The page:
The Porsche Macan is Porsche's first new crossover SUV since the one that started it all, the controversial but highly successful Cayenne. Arguably, the smaller Macan's mission is less daunting. Although the midsize Cayenne debuted to howls of dismay from Porsche purists, its popularity in the marketplace has made the idea of a Porsche SUV seem perfectly normal. All the Macan has to do is prove that Porsche can do compact crossovers, too.
While the Macan has some underlying mechanical similarity to the Audi Q5, Porsche has subjected it to a comprehensive makeover. The result is a lower, sleeker vehicle that provides a unique interior, a choice of turbocharged V6 engines, impressive athleticism and even respectable off-road chops. The Macan does suffer in terms of passenger and cargo space compared to some roomier compact luxury crossover rivals, but nothing else on the market can match its overall performance.
Current Porsche Macan
Introduced for 2015, the Macan is offered in S and Turbo trims. In fact, both are turbocharged, but the base Macan gets a 3.0-liter V6 rated at 340 horsepower, while the Turbo boasts a 3.6-liter V6 that's good for 400 hp. The only transmission available is Porsche's seven-speed automated manual, known as PDK. All Macans feature an all-wheel-drive system that sends most of the power to the rear wheels by default for a sportier driving feel.
Porsche is notorious for its expensive options, but the Macan actually comes nicely equipped from the get-go. Standard features on the S include 19-inch wheels, active bi-xenon headlights, a power liftgate, dual-zone automatic climate control, power front seats, a 7-inch touchscreen and an 11-speaker sound system. The main attraction with the Turbo is what's under the hood, but there are also some exterior styling tweaks, more power adjustments for the front seats, an upgraded audio system and a navigation system.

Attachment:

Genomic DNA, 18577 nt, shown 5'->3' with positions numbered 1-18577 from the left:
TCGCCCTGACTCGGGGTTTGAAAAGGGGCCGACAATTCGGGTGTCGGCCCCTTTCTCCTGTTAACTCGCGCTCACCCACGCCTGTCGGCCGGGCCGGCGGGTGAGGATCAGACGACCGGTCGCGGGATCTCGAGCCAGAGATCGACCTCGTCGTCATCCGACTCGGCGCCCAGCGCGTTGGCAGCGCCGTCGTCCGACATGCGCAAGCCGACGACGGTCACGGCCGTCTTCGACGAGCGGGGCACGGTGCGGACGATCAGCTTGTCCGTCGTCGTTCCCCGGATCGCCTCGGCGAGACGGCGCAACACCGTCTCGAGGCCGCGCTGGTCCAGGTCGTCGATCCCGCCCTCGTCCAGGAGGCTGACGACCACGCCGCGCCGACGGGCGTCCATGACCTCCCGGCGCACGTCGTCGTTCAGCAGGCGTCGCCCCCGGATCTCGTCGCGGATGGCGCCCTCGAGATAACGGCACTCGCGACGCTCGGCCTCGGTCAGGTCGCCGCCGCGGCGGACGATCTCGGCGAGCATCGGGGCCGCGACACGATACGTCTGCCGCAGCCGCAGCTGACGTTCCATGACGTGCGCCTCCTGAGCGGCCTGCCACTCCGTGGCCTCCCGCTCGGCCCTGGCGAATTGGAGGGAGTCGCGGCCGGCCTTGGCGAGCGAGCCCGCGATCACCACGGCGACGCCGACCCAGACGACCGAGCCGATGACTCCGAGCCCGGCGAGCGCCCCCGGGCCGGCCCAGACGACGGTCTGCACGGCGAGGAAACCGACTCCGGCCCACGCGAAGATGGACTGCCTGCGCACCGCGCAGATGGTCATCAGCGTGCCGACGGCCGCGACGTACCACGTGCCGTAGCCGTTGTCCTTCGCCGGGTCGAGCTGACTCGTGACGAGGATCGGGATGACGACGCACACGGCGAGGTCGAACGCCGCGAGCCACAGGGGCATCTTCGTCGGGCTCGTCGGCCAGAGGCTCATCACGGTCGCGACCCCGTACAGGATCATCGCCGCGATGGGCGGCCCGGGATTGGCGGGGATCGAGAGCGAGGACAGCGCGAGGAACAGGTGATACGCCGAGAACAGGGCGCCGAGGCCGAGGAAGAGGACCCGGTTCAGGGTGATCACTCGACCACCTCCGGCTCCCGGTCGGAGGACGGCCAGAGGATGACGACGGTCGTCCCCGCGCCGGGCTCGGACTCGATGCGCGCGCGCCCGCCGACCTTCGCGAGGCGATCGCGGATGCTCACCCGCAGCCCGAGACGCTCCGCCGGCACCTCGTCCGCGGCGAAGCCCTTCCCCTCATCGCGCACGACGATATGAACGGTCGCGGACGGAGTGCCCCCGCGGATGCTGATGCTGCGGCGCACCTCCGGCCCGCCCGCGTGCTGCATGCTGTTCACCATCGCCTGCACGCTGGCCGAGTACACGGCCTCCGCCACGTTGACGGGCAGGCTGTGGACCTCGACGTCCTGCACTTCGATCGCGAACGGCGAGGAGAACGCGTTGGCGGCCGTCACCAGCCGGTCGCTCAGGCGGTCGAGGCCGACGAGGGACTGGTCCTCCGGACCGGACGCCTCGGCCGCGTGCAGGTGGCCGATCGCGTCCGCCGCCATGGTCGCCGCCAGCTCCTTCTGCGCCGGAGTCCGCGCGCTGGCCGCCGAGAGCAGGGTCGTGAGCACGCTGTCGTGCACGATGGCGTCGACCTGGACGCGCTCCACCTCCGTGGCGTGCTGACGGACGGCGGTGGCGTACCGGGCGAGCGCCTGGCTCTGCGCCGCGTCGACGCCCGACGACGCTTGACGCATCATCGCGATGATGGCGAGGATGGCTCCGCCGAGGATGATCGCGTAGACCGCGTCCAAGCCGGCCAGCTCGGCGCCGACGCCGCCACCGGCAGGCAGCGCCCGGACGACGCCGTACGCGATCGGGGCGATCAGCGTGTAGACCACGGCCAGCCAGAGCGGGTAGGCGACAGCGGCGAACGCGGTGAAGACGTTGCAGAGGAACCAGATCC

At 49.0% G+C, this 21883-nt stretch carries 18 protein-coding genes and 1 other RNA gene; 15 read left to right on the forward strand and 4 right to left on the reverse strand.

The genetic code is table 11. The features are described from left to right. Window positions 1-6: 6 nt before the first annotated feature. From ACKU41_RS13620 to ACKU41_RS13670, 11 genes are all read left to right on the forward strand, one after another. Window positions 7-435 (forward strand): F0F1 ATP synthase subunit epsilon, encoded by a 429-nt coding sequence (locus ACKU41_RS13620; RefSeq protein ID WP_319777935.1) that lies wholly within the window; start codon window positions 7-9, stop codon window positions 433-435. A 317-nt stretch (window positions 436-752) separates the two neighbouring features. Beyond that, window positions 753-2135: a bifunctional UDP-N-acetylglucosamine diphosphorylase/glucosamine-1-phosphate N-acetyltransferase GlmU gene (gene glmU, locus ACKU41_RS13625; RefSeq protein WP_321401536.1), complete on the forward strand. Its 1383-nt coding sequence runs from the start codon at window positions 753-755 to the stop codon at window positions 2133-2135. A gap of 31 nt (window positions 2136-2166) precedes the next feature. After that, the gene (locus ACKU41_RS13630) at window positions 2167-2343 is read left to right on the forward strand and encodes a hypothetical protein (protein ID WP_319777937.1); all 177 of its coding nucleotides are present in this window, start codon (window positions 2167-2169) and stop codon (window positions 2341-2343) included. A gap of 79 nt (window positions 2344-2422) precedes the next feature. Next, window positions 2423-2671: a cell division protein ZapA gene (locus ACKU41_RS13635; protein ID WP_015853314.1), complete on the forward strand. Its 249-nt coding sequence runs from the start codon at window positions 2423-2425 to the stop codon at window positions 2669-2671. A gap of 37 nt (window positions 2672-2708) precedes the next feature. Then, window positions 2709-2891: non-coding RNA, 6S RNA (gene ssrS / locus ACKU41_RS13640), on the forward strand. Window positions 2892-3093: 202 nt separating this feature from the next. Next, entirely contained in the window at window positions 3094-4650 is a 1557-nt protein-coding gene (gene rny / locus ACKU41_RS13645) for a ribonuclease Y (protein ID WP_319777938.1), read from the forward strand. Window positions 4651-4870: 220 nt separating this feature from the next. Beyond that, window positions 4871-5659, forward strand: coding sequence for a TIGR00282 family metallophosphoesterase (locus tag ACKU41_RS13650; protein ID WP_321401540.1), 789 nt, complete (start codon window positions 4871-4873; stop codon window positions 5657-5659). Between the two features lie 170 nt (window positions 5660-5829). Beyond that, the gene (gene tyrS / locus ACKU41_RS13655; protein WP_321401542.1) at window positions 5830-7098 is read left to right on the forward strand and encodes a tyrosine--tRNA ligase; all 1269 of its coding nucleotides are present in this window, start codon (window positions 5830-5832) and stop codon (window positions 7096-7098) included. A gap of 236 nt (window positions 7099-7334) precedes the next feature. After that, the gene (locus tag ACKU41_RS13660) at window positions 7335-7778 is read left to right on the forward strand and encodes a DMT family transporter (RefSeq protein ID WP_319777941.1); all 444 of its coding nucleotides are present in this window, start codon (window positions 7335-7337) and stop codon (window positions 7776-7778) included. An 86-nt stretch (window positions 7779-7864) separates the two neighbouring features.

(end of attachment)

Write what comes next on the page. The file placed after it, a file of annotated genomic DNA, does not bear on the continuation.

Even the absolute entry-level Macan S, then, is still a desirable package, and possibly the best value in the Macan lineup. To wit, check out the price gap between S and Turbo; it's not for the faint of heart. But many Porsche customers revel in being able to personalize their vehicles with custom add-ons, and Porsche obliges with extra-cost items like 20- or 21-inch wheels, variable rear-wheel torque vectoring for more precise handling, an adaptive air suspension, a panoramic sunroof, tri-zone climate control, an upper-crust Burmester audio system and all manner of interior trim upgrades.
With the Macan, Porsche has built a focused performance machine, one that can keep up with most sports cars on a winding road. From the driver seat, the Macan feels hunkered-down and intimate, with Porsche's trademark rising center console creating a cockpit-like feel. Materials quality is excellent, giving up little if anything to other Porsche models. At highway speeds, the Macan is remarkably quiet, but big-time fun is just a squeeze of the throttle away. Even the base engine accelerates with verve, while the Turbo is either totally awesome or overpriced, depending on your perspective. On the downside, though, the Macan is fairly tight on the inside. A relatively small backseat and cargo hold make it less practical than the still sporty Audi SQ5 or BMW X3.